Diplomat editor Ian Gerrard puts Australia’s ‘utegate’ scandal in international context
There was a great cartoon in a recent issue of the British satirical magazine, Private Eye, in which a journalist visits his psychologist seeking help for his compulsion to put the word ‘gate’ after every word. Sorry, make that, ‘wordgate’.
Here in Australia, we are currently enduring the ‘utegate’ scandal. (Overseas readers should be aware of two things: a ute is a small truck with a tray back; and Australian scandals are, in international terms, insignificant.)
The background is this. A personal friend of Australian Prime Minister Kevin Rudd lent him a second-hand ute for use in his electorate over two years ago. So far, so unremarkable (this is Australia, remember, where lending a car to a mate is pretty much a national pastime). But the kicker is that in February this year, this prime ministerial pal, Brisbane car dealer John Grant, sought assistance from Ozcar, a government fund designed to help dealers needing credit to stock their showrooms.
The opposition is claiming Mr Grant received preferential treatment. The government is denying it. Opposition leader Malcolm Turnbull is demanding both Kevin Rudd and Treasurer Wayne Swan resign for misleading parliament. Rudd and Swan are demanding Turnbull produce evidence backing up his claims – specifically a much-quoted but apparently never-seen email – or apologise… and then resign himself. The police have been called in. Taxpayers’ money will be wasted on an investigation that will change precisely nothing. Good job there’s not a recession on…
Frankly, if it wasn’t for all the self-righteous sanctimony – a necessary tautology under the circumstances – being dished out by privileged parliamentarians on both sides, this whole issue would be laughable. It’s almost as if the government and opposition alike have looked at the on and on and ongoing situation involving expenses claims by British Members of Parliament and decided to create their own pale-to-the-point-of-translucency imitation of it.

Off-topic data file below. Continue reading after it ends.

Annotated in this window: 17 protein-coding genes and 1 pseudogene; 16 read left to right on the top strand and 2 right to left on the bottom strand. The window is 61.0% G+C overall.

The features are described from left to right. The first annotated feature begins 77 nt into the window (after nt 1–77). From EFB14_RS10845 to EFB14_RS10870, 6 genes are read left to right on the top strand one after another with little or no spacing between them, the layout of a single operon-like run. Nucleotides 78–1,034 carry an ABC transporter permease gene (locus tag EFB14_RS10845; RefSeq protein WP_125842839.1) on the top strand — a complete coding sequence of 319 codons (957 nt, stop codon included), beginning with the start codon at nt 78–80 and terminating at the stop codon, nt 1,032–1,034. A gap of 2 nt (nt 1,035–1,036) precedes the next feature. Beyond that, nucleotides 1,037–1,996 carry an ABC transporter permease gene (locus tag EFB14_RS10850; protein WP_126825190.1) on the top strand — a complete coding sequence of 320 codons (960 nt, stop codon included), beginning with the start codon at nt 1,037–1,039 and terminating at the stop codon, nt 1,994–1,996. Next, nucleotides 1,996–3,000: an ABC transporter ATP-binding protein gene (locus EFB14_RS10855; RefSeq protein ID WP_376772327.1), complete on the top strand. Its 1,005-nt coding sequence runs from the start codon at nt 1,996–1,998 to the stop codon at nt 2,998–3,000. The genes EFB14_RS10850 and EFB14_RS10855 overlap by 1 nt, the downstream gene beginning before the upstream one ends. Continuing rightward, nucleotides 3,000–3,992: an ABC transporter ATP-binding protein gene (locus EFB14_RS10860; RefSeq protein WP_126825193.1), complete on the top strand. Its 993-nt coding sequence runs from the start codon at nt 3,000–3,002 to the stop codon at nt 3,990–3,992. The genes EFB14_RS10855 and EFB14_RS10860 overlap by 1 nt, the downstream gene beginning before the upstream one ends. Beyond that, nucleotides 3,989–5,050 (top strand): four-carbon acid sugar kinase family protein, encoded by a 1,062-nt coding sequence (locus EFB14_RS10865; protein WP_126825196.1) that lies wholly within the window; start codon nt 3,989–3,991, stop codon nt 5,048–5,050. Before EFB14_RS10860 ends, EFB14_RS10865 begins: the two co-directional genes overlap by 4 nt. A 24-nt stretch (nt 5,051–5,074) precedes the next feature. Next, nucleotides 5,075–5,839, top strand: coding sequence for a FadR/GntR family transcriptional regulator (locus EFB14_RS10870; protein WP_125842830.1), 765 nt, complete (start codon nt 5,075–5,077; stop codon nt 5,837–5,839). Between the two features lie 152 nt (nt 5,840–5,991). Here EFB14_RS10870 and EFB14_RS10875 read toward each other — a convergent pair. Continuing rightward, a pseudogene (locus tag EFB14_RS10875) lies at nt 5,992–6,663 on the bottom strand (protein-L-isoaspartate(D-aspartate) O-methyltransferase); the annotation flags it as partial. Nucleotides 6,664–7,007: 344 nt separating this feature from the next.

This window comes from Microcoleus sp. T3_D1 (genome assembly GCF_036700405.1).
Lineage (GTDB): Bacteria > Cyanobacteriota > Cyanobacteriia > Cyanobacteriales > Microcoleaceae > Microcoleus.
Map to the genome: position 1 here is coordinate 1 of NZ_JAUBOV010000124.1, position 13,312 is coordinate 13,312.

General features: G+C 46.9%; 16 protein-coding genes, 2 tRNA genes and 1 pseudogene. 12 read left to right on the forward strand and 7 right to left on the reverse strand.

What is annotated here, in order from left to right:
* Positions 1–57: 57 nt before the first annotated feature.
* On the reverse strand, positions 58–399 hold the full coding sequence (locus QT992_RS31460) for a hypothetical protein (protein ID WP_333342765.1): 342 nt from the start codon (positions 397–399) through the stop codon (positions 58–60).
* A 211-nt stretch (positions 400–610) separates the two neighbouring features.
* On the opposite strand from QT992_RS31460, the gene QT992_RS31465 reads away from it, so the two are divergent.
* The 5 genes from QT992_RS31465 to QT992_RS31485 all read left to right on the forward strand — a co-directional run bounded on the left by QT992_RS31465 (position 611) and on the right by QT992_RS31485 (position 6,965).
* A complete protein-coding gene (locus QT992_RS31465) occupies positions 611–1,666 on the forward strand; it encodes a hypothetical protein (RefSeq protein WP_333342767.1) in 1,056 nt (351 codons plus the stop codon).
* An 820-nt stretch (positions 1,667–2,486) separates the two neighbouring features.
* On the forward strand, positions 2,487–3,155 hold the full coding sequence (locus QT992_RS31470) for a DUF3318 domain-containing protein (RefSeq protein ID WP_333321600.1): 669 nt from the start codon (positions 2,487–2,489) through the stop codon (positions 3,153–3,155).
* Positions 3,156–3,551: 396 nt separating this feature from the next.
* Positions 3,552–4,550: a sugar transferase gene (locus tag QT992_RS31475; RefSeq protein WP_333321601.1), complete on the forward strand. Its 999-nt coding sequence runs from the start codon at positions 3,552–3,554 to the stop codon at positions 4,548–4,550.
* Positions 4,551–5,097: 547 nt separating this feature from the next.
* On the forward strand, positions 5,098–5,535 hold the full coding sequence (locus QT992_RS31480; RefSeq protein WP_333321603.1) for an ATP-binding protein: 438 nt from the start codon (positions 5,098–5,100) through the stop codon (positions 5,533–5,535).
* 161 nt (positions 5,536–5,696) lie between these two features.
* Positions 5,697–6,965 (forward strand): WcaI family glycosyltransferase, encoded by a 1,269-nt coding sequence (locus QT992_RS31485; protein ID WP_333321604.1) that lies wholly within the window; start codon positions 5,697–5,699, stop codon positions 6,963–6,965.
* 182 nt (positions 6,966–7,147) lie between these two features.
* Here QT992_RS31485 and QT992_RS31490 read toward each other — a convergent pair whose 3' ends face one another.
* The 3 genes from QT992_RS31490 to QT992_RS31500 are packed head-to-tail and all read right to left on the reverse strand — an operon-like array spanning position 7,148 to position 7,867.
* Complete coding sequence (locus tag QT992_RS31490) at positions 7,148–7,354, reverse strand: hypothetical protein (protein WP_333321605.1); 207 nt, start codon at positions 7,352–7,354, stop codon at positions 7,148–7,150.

Contrast this with reports emerging from Italy that Italian Prime Minister Silvio Berlusconi enjoys ‘erotic dinner parties’ with prostitutes and you get the distinct impression that, to paraphrase one of Australia’s leading cultural exports, Mick ‘Crocodile’ Dundee, ‘that’s not a scandal… this is a scandal’.
And yet, strangely, the flow of claim and counterclaim from Australia’s politicians seem grubbier than the events that are now threatening Berlusconi’s leadership. Australia’s leaders have a habit of clambering over the moral high ground – shortly before he was elected, Kevin Rudd said his government would seek to bring Iranian president Mahmoud Ahmadinejad before the International Court of Justice on charges on ‘inciting genocide’. Which makes me wonder what the people of Iran would make of ‘utegate’.